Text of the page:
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but the opportunity to also lead voices in an opera was new to many. even the idea of calling yourself a female conductor is unusual. i would love the day when labels are gone, where we just see the person for who they are, and they are creating artwork and we just see the artwork that they are making and the story they are trying to tell. that day is now looking closer, although the pace of change could be quickerfor some. sian lloyd, bbc news, cardiff. that's it. now on bbc one, time for the news where you are. have a very good night.
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good evening and thanks for your company. this is sportsday and these are our headlines on friday. where — not for the first time this week — rain prevented much meaningful action in the second ashes test. we know the identity of the first of our scottish league cup quarter finallist. it's hearts. and there's a murray on both sides of the net at the cincinatti masters. we'll tell you if andy
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orjamie has the upper hand. thanks for your company. welcome to sportsday. not for the first time this week — we've seen more rain than we have cricket at lord's. the upshot is that the second test looks likely to be drawn with australia 80 for 4 in theirfirst innings — still trailing england by 178 runs — and still with steve smith at the crease. here's our correspondent with the story of the day. about 5:22pm here the empire made the decision to abandon pray for the day but i think it seemed inevitable for several hours and very frustrating for england because the rain came down just at the point where they felt they were really on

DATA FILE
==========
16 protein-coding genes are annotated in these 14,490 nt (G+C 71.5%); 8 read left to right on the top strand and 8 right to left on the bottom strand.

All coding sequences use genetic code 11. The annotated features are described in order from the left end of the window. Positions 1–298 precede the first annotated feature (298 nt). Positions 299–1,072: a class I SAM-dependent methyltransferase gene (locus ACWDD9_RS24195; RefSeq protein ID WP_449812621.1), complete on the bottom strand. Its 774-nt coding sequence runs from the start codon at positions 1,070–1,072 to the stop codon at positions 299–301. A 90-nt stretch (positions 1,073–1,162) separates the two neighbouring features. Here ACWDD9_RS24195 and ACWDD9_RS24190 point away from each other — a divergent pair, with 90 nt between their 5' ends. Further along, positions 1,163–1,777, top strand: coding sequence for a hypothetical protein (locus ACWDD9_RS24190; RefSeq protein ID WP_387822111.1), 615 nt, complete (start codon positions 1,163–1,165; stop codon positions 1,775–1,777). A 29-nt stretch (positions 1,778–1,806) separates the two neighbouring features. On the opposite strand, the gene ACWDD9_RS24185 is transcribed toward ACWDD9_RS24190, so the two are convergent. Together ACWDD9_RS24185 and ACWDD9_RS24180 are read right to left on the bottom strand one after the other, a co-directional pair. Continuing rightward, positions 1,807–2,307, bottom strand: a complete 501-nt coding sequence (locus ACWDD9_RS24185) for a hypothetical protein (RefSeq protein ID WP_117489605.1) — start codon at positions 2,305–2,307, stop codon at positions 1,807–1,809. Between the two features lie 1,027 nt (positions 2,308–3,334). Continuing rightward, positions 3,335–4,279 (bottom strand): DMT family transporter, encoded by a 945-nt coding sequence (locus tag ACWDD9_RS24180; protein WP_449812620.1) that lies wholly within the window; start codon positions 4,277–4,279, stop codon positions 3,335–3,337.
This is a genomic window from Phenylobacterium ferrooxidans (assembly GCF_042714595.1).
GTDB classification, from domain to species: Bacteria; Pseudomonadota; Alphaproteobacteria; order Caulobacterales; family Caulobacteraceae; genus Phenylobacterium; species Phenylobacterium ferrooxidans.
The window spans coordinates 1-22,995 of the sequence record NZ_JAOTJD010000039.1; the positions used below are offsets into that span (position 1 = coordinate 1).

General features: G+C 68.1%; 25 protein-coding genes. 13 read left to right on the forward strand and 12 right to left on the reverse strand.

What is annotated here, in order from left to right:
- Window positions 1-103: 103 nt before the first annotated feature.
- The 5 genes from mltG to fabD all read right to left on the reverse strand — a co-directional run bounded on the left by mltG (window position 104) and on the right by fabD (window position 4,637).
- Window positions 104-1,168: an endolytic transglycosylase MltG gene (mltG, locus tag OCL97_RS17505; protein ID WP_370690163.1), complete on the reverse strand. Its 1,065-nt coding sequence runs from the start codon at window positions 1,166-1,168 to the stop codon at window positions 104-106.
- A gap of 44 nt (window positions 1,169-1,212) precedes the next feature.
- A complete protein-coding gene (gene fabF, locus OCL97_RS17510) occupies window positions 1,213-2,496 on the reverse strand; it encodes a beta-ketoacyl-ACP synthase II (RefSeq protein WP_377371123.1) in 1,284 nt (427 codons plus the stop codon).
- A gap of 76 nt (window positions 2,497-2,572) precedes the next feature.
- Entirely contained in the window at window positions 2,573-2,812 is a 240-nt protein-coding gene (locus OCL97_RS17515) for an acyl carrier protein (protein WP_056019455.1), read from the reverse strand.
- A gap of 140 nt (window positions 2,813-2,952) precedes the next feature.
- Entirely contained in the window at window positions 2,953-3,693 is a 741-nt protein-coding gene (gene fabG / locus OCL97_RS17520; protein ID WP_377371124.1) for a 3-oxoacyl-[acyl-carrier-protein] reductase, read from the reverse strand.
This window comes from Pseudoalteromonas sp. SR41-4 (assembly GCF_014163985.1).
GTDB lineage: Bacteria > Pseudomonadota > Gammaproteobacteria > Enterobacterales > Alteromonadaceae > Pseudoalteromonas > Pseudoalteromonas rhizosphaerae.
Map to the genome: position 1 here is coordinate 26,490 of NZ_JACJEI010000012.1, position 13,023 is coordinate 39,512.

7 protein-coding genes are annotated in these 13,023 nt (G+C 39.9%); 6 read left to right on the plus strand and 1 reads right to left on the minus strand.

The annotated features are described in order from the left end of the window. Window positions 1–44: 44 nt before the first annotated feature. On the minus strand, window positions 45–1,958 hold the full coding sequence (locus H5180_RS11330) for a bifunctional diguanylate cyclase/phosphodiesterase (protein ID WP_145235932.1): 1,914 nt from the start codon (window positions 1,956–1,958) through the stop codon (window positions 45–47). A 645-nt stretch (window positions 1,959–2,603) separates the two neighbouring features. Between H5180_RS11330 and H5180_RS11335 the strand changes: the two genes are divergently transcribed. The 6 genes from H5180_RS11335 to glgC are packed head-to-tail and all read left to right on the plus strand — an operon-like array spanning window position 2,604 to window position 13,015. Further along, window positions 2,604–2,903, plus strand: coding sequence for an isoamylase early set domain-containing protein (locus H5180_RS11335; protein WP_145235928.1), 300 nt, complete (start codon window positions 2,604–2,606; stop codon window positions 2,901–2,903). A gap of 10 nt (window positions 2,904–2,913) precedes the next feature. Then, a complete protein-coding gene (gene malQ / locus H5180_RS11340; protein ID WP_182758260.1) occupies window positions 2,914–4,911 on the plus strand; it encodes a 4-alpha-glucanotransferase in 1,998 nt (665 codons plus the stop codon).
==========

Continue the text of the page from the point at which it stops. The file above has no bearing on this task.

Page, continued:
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topic. let's reflect on the action we did see here in the morning session, flood lights still new and he may end up with 300 test match wickets for england. this will a lwa ys wickets for england. this will always be his first. lbw and ba ncroft felt always be his first. lbw and bancroft felt confident enough about that to review it. but we saw from the replays it was clipping the bell so the replays it was clipping the bell so the empire stayed with his decision and their ego, he is up and running as a text match polaris. 90 miles per hour and above and chris loucks has such a good record here. that wicket and another endings where he was just getting flew in and he got himself out. the wicked england would have led this morning for steve smith, they did not get him but they did get travis and the
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review, this instance... the umpire had to overturn his decision so very relieved that he convinced his captain to use a review there. three wickets taken this morning by england, 80—4 was the score and a possible thereafter so we will resume tomorrow hoping for sunshine and england will resume the conundrum of how to get rid of steve smith. and maybe get rid of the rain as well. huddersfield's desperate form on their return to the championship has continued after they were beaten 2—1 by fellow relegated side fulham. huddersfield are without a win in any competition since, get this february. it's after ivan cavaleiro winner 10 minutes from time lifted fulham to 3rd. huddersfield drop to 20th. hearts are the first side into the quarter finals of the scottish league cup. they beat motherwell 2—1 in atrocious conditions at fir park. michael smith's opener was the pick of the goals.